While this statement looks very positive, it is worth digging a little deeper. It does not address missed submissions (for example, a TR can’t reject a report that isn’t sent), nor does it account for submission correctness, as trades with valid data will pass validation rules, but unless trades are paired and matched, it’s impossible to say who’s actually reflecting the details of the trade accurately. We look forward to ESMA’s full year reports which are expected in autumn 2021, where “ESMA will provide more extensive data quality assessment in future iterations of this report.” Although this will only cover EU reporting, we anticipate that the FCA will certainly produce their own review of SFTR data quality.

Looking outside of the Eurozone, it’s easy to see areas where the global reach of a local regulation start to rub. Issuer LEIs were a mandatory field in the original SFTR guidelines, despite the Financial Stability Board’s Thematic Review on Implementation of the Legal Entity Identifier dated May 2019, which found that 88% of instruments issued by EU issuers had an LEI, but only 30% of non-EU issuers had one.

The result is that SFT trades using collateral issued by entities without a LEI can’t be correctly reported. ESMA provided a solution in January 2020 by agreeing to a twelve-month easing of the validation rules for non-EU issued securities. As such, collateral issuer fields for SLEBs and REPOs (fields 2.54 and 2.93) will be accepted without a LEI if the issuer is from a non-EEA country. With this due to expire in January 2021, another 11th hour concession from ESMA was granted, further extending the easing to April 2022. Despite the G20 financial authorities’ goal to harmonise global regulatory reporting, it was clear that ESMA’s SFTR regime needed these delays, so that firms could report.

What’s next for SFTR?

Looking towards the future, the focus of both supervisors and reporting firms will naturally move towards reconciliation accuracy as rejection rates are still very low and have been since the commencement of reporting. However, it should be noted that the single largest category of rejections remains report sequencing with rejections occurring for valuations and collateral updates being reported without a position establishing a new report.

As buy-side reporting has now started, many breaks that were due to buy-side non reporting will dissipate from the reconciliation report. Adding to this, if most of the dealers start reporting on a T+1 (instead of some on T+0 and some on T+1), the ability to navigate the complex reconciliation reports to focus resource on actual breaks will become easier.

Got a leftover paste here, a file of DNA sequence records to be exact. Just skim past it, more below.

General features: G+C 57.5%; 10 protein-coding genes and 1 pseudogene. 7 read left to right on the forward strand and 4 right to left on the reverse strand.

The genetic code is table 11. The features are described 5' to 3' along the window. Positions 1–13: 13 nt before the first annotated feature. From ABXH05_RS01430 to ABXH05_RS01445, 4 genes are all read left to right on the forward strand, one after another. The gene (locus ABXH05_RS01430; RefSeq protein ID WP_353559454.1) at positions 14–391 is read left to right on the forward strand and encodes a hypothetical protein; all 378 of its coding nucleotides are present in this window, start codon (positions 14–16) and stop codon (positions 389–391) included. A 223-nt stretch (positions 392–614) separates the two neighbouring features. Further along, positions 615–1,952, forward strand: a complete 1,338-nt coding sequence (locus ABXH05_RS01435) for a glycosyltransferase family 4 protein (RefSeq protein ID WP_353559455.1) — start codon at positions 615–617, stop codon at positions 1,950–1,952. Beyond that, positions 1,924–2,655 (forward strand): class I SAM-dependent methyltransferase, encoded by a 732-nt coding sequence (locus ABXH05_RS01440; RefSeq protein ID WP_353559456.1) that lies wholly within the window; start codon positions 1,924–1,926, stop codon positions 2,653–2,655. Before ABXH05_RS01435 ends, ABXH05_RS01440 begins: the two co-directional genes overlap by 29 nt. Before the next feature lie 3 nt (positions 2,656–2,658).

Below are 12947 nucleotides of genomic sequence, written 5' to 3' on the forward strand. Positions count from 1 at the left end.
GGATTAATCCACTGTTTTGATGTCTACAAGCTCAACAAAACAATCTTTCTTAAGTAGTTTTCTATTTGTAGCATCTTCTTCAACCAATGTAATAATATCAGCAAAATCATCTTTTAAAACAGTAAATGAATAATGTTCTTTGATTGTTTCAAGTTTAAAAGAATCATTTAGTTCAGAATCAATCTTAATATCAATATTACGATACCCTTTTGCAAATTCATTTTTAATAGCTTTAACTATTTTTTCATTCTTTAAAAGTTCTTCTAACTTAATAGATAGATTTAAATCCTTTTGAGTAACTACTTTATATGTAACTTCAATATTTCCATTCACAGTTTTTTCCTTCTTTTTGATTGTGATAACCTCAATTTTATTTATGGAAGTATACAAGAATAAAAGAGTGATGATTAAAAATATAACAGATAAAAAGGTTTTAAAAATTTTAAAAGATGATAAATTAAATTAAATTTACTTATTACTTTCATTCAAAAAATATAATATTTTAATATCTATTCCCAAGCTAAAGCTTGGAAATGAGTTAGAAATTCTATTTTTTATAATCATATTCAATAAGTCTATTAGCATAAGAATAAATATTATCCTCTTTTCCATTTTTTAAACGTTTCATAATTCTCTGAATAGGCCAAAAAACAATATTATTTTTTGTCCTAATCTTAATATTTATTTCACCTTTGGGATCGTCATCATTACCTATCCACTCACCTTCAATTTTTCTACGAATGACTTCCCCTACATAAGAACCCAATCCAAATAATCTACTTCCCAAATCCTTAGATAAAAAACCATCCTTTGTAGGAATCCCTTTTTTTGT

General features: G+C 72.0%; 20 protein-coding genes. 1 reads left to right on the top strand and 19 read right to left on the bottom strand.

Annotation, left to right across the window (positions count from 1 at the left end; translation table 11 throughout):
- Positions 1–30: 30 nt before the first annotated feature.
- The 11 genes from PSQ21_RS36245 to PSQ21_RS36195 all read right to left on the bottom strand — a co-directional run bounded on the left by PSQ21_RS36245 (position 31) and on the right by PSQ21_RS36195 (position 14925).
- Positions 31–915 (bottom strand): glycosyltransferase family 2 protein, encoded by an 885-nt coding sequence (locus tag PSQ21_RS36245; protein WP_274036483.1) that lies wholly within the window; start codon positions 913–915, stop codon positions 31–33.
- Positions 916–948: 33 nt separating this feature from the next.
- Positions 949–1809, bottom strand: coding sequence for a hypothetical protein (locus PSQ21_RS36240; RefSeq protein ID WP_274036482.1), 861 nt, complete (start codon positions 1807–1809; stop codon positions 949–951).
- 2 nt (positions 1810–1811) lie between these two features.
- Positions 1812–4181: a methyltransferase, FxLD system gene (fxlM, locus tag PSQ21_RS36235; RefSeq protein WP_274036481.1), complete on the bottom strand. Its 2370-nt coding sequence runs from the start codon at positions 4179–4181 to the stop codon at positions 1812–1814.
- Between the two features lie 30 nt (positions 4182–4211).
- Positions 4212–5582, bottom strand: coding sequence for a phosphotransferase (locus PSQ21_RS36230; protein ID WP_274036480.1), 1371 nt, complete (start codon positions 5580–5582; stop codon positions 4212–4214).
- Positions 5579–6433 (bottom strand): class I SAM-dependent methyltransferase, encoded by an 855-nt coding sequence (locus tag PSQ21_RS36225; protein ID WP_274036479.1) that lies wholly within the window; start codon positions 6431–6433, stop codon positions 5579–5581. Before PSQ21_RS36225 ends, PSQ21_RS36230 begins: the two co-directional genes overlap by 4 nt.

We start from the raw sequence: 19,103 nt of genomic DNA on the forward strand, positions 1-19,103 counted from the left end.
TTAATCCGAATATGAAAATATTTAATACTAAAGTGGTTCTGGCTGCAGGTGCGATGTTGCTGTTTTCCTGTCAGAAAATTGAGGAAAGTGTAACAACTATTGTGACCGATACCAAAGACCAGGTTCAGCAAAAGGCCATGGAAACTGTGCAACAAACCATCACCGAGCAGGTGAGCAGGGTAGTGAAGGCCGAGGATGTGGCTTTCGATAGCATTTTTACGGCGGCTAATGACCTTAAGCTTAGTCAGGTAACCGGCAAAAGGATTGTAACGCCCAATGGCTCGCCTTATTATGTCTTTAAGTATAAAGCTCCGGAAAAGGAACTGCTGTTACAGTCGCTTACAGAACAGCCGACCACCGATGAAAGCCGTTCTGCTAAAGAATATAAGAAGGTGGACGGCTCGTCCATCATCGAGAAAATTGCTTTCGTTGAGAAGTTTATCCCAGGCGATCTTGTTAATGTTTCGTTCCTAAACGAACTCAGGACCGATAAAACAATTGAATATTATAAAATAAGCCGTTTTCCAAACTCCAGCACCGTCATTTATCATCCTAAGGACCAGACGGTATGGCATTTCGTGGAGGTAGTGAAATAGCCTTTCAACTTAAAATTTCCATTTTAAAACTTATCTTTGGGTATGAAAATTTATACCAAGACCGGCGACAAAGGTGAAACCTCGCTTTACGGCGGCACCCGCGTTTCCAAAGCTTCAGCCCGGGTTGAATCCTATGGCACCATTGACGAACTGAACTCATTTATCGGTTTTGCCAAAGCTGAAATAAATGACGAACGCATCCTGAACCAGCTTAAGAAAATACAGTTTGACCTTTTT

A question worth asking now that detailed collateral reporting has been established as a workable solution for securities lending, is how long will it be before other regimes are updated to include full collateral reporting? This may well be the start of a wider overhaul of all firms’ collateral processes and systems, including more accurate collateral allocations from tri-party collateral firms where the detailed, more accurate and timely information may be useful to feed into firms existing credit processes, supplanting the old Agent Lending Data (“ALD”) flow of data.

A costly regulation on an already squeezed market

Quorsus estimates that SFTR has been a billion Euro initiative, or in excess thereof: hundreds of major firms with multi-million Euro project budgets, thousands of smaller market participants with hundreds of thousands spent on operational and IT consulting and legal advice and an industry-wide regulatory offering from several third-party software providers to the platform solutions that charge for connection and ongoing licencing as well as per submission lifecycle reporting costs. 

Five full years of planning since the endorsement of SFTR in 2015 and one year of phasing in the players has finally delivered: all in-scope countries and market participants now registered with their chosen TRs are reporting. A significant amount of money is being spent by a market that is already under pressure to become more cost-effective, adding additional complexity to the business model, and restricting counterparty selection where reporting capability must be considered. Some smaller firms have simply pulled out of European markets all together as the overall burden of reporting outweighs the return.

Continued attention on SFTR

Against the backdrop of a global pandemic and a major market shift like Brexit, it’s extremely difficult to see how successful the implementation of SFTR has been. Perhaps it is best to expect that its success can only be measured when SFTR reporting is fully implemented for a considerable length of time, especially given the significant costs that have been expended by the market in its execution.

Additionally, it is highly likely that a ‘SFTR II’ will be drafted before too long and there will be closer scrutiny of the current reporting as the teething problems are fixed.  Therefore, firms shouldn’t reduce their attention on SFTR data quality and reconciliation until further notice.